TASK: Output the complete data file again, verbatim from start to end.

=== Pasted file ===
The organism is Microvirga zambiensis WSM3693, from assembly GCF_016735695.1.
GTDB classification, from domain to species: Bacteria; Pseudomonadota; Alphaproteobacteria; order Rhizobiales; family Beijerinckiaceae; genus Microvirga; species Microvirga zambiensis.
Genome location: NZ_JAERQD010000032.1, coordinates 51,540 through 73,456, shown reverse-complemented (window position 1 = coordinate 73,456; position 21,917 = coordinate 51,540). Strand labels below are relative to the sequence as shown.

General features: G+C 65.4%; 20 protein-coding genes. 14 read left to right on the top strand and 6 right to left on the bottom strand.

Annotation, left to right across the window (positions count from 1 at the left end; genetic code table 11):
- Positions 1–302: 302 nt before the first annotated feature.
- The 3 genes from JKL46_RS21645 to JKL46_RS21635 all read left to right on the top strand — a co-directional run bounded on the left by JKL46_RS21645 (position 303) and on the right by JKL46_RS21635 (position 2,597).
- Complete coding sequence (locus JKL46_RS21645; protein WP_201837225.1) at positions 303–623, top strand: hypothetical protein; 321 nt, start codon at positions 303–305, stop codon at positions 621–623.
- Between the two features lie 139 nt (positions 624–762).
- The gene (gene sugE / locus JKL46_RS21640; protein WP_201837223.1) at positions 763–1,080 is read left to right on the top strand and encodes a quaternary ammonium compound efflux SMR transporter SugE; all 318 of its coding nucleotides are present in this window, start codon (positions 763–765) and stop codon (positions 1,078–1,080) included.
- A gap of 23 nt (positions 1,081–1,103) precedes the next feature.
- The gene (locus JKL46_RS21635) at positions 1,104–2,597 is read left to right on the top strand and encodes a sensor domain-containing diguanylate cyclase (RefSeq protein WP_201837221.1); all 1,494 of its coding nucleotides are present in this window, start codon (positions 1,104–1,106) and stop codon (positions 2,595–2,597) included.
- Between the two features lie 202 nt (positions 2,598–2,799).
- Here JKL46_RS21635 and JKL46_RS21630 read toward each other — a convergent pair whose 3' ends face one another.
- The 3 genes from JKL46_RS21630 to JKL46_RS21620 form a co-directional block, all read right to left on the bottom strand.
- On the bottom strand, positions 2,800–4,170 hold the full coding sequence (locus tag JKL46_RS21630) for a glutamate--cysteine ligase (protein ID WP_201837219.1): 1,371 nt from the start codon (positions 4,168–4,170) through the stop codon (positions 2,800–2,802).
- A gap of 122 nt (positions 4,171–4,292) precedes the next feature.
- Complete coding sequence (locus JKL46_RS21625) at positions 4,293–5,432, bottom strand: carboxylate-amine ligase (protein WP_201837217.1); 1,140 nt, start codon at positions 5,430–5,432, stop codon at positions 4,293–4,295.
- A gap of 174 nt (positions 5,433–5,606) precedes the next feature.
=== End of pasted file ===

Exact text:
The organism is Microvirga zambiensis WSM3693, from assembly GCF_016735695.1.
GTDB classification, from domain to species: Bacteria; Pseudomonadota; Alphaproteobacteria; order Rhizobiales; family Beijerinckiaceae; genus Microvirga; species Microvirga zambiensis.
Genome location: NZ_JAERQD010000032.1, coordinates 51,540 through 73,456, shown reverse-complemented (window position 1 = coordinate 73,456; position 21,917 = coordinate 51,540). Strand labels below are relative to the sequence as shown.

General features: G+C 65.4%; 20 protein-coding genes. 14 read left to right on the top strand and 6 right to left on the bottom strand.

Annotation, left to right across the window (positions count from 1 at the left end; genetic code table 11):
- Positions 1–302: 302 nt before the first annotated feature.
- The 3 genes from JKL46_RS21645 to JKL46_RS21635 all read left to right on the top strand — a co-directional run bounded on the left by JKL46_RS21645 (position 303) and on the right by JKL46_RS21635 (position 2,597).
- Complete coding sequence (locus JKL46_RS21645; protein WP_201837225.1) at positions 303–623, top strand: hypothetical protein; 321 nt, start codon at positions 303–305, stop codon at positions 621–623.
- Between the two features lie 139 nt (positions 624–762).
- The gene (gene sugE / locus JKL46_RS21640; protein WP_201837223.1) at positions 763–1,080 is read left to right on the top strand and encodes a quaternary ammonium compound efflux SMR transporter SugE; all 318 of its coding nucleotides are present in this window, start codon (positions 763–765) and stop codon (positions 1,078–1,080) included.
- A gap of 23 nt (positions 1,081–1,103) precedes the next feature.
- The gene (locus JKL46_RS21635) at positions 1,104–2,597 is read left to right on the top strand and encodes a sensor domain-containing diguanylate cyclase (RefSeq protein WP_201837221.1); all 1,494 of its coding nucleotides are present in this window, start codon (positions 1,104–1,106) and stop codon (positions 2,595–2,597) included.
- Between the two features lie 202 nt (positions 2,598–2,799).
- Here JKL46_RS21635 and JKL46_RS21630 read toward each other — a convergent pair whose 3' ends face one another.
- The 3 genes from JKL46_RS21630 to JKL46_RS21620 form a co-directional block, all read right to left on the bottom strand.
- On the bottom strand, positions 2,800–4,170 hold the full coding sequence (locus tag JKL46_RS21630) for a glutamate--cysteine ligase (protein ID WP_201837219.1): 1,371 nt from the start codon (positions 4,168–4,170) through the stop codon (positions 2,800–2,802).
- A gap of 122 nt (positions 4,171–4,292) precedes the next feature.
- Complete coding sequence (locus JKL46_RS21625) at positions 4,293–5,432, bottom strand: carboxylate-amine ligase (protein WP_201837217.1); 1,140 nt, start codon at positions 5,430–5,432, stop codon at positions 4,293–4,295.
- A gap of 174 nt (positions 5,433–5,606) precedes the next feature.